I admit it: For someone who writes about the benefits of technology, I still have not embraced e-books. I did download one book on my iPad, but just didn’t care for the experience of reading it on that device. The iPad was heavy to hold while reading, a bit of a strain on my eyes, and ran down my battery.
I still prefer to get my books the old-fashioned way: I go to my local public library and check them out. If I’m going on a trip, I make a point of visiting the library to get paperbacks to take with me on the plane. I still get a thrill out of walking into the building and being greeted by thousands of books, perusing the aisles, and reading the book jackets to see which ones spark my interest. I’ll even check out five or six books at a time just in case one bores me. I enjoy the comfort of knowing others are readily available to me. And best of all, the books are free.
While I may not be a fan of e-books, others are and they also would like to get them for free, from their public library, but they are encountering roadblocks.
Clifford A. Lynch, executive director of the Coalition of Networked Information, wrote in a recent American Library Association (ALA) report that e-books have failed to deliver on much of their promise. They are “becoming a weapon capable of considerable social damage; a Faustian technology that seduces with convenience, particularly for those who consume a great many books, but offers little else while extracting a corrosive toll on our social institutions,” he says.
Lynch specifically takes issue with barriers facing public library patrons. He says some major publishers are severely constraining libraries’ access to their e-books; some are charging very high prices, renting books to libraries for a limited number of loans or a limited time period, or both. Random House, for example, increased its e-book prices by 100 to 200 percent in March 2012, according to ALA.
He explains this policy constricts libraries’ long-term ability to carry out their mission of free and open access to materials and information, and the public is unaware this is happening. He says that even when libraries can successfully license e-books, delivery is a problem because while publishers make it easy for consumers to download a book on various devices, they make it quite complex for library patrons to do so. This causes them to believe it’s the fault of the library—not the publisher—and they often wind up purchasing the e-book instead.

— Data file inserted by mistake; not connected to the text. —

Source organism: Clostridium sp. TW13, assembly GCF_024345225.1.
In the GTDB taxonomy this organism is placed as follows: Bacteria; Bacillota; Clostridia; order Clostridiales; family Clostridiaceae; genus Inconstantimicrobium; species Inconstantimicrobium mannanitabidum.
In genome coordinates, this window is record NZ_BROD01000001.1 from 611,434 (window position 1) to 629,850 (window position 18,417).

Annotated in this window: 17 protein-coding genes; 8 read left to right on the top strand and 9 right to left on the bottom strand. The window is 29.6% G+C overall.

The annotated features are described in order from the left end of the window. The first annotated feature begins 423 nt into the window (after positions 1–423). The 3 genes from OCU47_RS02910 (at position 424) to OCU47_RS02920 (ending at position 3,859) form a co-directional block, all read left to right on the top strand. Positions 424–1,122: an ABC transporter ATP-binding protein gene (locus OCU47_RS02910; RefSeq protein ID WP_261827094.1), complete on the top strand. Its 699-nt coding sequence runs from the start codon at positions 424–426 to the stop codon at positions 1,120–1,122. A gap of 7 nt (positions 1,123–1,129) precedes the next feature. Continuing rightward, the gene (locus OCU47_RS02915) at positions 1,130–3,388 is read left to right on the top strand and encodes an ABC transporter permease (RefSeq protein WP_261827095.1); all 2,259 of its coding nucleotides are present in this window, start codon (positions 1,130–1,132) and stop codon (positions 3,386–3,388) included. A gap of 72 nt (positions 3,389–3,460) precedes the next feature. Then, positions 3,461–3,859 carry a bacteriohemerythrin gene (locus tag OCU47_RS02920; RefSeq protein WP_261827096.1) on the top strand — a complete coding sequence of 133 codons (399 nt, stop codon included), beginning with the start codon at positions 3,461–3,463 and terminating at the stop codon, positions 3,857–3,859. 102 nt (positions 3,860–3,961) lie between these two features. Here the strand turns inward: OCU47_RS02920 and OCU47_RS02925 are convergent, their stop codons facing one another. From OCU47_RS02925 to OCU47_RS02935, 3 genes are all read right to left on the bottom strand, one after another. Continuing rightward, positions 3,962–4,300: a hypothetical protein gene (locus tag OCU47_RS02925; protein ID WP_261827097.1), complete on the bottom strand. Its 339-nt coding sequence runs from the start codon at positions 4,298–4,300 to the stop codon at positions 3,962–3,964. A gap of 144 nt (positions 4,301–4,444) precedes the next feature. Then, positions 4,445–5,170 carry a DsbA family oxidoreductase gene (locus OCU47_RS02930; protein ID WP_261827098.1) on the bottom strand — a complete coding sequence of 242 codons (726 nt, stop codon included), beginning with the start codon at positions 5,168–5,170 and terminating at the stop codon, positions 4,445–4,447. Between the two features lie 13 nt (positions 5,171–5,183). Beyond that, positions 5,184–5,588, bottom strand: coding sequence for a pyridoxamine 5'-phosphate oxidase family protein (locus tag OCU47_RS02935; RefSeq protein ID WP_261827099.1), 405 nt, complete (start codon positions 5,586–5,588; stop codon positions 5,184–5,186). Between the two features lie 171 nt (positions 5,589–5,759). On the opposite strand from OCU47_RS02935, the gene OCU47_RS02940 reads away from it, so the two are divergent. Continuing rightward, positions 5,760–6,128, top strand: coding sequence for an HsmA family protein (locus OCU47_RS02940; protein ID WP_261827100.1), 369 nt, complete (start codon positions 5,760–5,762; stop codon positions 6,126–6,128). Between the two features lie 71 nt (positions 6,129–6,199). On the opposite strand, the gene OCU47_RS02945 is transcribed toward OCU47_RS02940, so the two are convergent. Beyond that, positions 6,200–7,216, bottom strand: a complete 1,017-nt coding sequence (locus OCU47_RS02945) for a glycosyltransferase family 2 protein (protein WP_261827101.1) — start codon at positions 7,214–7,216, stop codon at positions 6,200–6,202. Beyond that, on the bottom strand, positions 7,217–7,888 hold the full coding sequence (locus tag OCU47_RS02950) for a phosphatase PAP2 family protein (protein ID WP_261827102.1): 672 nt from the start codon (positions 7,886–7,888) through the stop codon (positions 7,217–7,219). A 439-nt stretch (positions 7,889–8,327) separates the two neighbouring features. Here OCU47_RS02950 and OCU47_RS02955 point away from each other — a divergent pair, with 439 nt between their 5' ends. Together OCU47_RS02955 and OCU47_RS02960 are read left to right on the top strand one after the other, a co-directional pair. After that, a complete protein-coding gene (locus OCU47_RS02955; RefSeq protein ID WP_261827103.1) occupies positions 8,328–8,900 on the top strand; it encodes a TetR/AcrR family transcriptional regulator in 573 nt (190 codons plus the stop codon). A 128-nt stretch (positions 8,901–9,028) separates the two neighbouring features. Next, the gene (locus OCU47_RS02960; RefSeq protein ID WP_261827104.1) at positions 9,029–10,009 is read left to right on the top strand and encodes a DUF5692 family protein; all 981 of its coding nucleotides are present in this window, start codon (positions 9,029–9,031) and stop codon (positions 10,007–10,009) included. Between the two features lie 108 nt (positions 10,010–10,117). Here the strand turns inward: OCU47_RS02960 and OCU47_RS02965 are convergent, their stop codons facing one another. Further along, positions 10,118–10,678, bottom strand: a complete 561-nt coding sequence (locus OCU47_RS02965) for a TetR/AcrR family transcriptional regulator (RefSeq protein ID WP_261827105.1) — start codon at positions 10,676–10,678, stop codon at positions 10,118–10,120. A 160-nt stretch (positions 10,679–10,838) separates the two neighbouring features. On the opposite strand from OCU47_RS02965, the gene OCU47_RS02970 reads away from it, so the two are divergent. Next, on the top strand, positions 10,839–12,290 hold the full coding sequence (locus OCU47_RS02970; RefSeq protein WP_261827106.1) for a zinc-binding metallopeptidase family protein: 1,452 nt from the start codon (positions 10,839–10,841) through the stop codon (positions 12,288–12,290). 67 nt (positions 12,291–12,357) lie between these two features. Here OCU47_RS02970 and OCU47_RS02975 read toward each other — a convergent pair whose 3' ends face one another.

Unlike traditional books, e-books can’t be lent to friends, given as a gift, resold, or donated to a public library. That’s because in most cases individuals don’t actually own books under most license agreements, and the licenses aren’t transferrable. Lynch says if you try to get around the license agreements, you could face not only technical obstacles, but also civil and criminal liability with some harsh penalties.
Another point he brings up is that the survival and stability of e-books are tied into the survival of the provider. The ability to continue to use a book on a reading platform, to move it from one platform to another, or to transfer a license all depend on the e-book provider continuing to exist and operate the necessary infrastructure. That is playing out now with Barnes & Noble and its Nook e-reader, according to a recent Digital Trends article, “Can the Nook Keep Barnes & Noble Alive in a Post-Paperback World?”
“If [e-books] are going to become a viable replacement for printed books within our society, rather than an alternative format of convenience, they must be customer-owned (or perpetually licensed with reasonable license terms that mimic ownership), standards-based, non-DRM [digital rights management]-protected digital objects that can easily be moved from one platform to another,” Lynch says.
Do you think publishers should make it easier for public libraries to lend e-books and if so, would you borrow them from your local library? In this increasingly digital world, do you think libraries and printed books still have a place?
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